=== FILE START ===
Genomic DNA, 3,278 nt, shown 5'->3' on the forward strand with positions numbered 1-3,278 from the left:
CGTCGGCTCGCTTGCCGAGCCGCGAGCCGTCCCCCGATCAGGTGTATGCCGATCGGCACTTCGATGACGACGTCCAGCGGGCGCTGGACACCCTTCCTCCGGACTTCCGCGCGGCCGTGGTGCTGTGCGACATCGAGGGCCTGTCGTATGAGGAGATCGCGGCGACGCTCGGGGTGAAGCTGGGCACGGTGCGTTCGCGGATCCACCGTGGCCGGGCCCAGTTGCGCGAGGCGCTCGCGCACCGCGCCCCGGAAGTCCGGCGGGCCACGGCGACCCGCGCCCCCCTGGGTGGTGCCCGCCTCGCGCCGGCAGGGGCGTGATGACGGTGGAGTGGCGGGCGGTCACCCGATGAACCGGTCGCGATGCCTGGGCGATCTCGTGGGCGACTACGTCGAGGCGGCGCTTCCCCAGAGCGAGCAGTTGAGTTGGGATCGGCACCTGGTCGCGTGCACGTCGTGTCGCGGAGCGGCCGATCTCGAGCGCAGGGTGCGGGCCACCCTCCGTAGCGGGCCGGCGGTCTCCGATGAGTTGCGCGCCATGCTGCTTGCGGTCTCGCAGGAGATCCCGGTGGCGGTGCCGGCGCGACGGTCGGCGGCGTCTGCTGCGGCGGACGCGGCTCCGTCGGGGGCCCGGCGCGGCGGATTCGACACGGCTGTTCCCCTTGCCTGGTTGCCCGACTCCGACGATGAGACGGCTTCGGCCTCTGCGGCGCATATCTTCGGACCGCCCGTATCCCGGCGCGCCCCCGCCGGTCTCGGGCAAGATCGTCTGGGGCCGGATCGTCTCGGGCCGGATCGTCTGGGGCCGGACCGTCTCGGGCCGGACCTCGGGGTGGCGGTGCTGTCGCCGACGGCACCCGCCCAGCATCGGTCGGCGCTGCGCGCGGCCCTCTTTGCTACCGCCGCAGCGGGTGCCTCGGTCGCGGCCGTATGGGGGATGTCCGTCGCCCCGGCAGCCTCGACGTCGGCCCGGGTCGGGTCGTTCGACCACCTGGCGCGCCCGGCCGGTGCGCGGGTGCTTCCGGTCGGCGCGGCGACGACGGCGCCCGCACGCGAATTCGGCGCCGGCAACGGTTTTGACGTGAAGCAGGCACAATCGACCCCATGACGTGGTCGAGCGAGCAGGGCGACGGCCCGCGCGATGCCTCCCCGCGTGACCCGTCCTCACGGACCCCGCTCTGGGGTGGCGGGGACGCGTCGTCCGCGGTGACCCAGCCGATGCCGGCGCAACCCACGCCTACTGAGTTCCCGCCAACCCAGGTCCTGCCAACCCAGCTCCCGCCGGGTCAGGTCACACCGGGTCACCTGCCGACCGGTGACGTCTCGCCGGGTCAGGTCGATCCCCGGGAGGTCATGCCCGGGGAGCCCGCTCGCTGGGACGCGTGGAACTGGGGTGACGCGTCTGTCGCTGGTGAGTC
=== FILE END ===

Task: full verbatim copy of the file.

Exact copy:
Genomic DNA, 3,278 nt, shown 5'->3' on the forward strand with positions numbered 1-3,278 from the left:
CGTCGGCTCGCTTGCCGAGCCGCGAGCCGTCCCCCGATCAGGTGTATGCCGATCGGCACTTCGATGACGACGTCCAGCGGGCGCTGGACACCCTTCCTCCGGACTTCCGCGCGGCCGTGGTGCTGTGCGACATCGAGGGCCTGTCGTATGAGGAGATCGCGGCGACGCTCGGGGTGAAGCTGGGCACGGTGCGTTCGCGGATCCACCGTGGCCGGGCCCAGTTGCGCGAGGCGCTCGCGCACCGCGCCCCGGAAGTCCGGCGGGCCACGGCGACCCGCGCCCCCCTGGGTGGTGCCCGCCTCGCGCCGGCAGGGGCGTGATGACGGTGGAGTGGCGGGCGGTCACCCGATGAACCGGTCGCGATGCCTGGGCGATCTCGTGGGCGACTACGTCGAGGCGGCGCTTCCCCAGAGCGAGCAGTTGAGTTGGGATCGGCACCTGGTCGCGTGCACGTCGTGTCGCGGAGCGGCCGATCTCGAGCGCAGGGTGCGGGCCACCCTCCGTAGCGGGCCGGCGGTCTCCGATGAGTTGCGCGCCATGCTGCTTGCGGTCTCGCAGGAGATCCCGGTGGCGGTGCCGGCGCGACGGTCGGCGGCGTCTGCTGCGGCGGACGCGGCTCCGTCGGGGGCCCGGCGCGGCGGATTCGACACGGCTGTTCCCCTTGCCTGGTTGCCCGACTCCGACGATGAGACGGCTTCGGCCTCTGCGGCGCATATCTTCGGACCGCCCGTATCCCGGCGCGCCCCCGCCGGTCTCGGGCAAGATCGTCTGGGGCCGGATCGTCTCGGGCCGGATCGTCTGGGGCCGGACCGTCTCGGGCCGGACCTCGGGGTGGCGGTGCTGTCGCCGACGGCACCCGCCCAGCATCGGTCGGCGCTGCGCGCGGCCCTCTTTGCTACCGCCGCAGCGGGTGCCTCGGTCGCGGCCGTATGGGGGATGTCCGTCGCCCCGGCAGCCTCGACGTCGGCCCGGGTCGGGTCGTTCGACCACCTGGCGCGCCCGGCCGGTGCGCGGGTGCTTCCGGTCGGCGCGGCGACGACGGCGCCCGCACGCGAATTCGGCGCCGGCAACGGTTTTGACGTGAAGCAGGCACAATCGACCCCATGACGTGGTCGAGCGAGCAGGGCGACGGCCCGCGCGATGCCTCCCCGCGTGACCCGTCCTCACGGACCCCGCTCTGGGGTGGCGGGGACGCGTCGTCCGCGGTGACCCAGCCGATGCCGGCGCAACCCACGCCTACTGAGTTCCCGCCAACCCAGGTCCTGCCAACCCAGCTCCCGCCGGGTCAGGTCACACCGGGTCACCTGCCGACCGGTGACGTCTCGCCGGGTCAGGTCGATCCCCGGGAGGTCATGCCCGGGGAGCCCGCTCGCTGGGACGCGTGGAACTGGGGTGACGCGTCTGTCGCTGGTGAGTC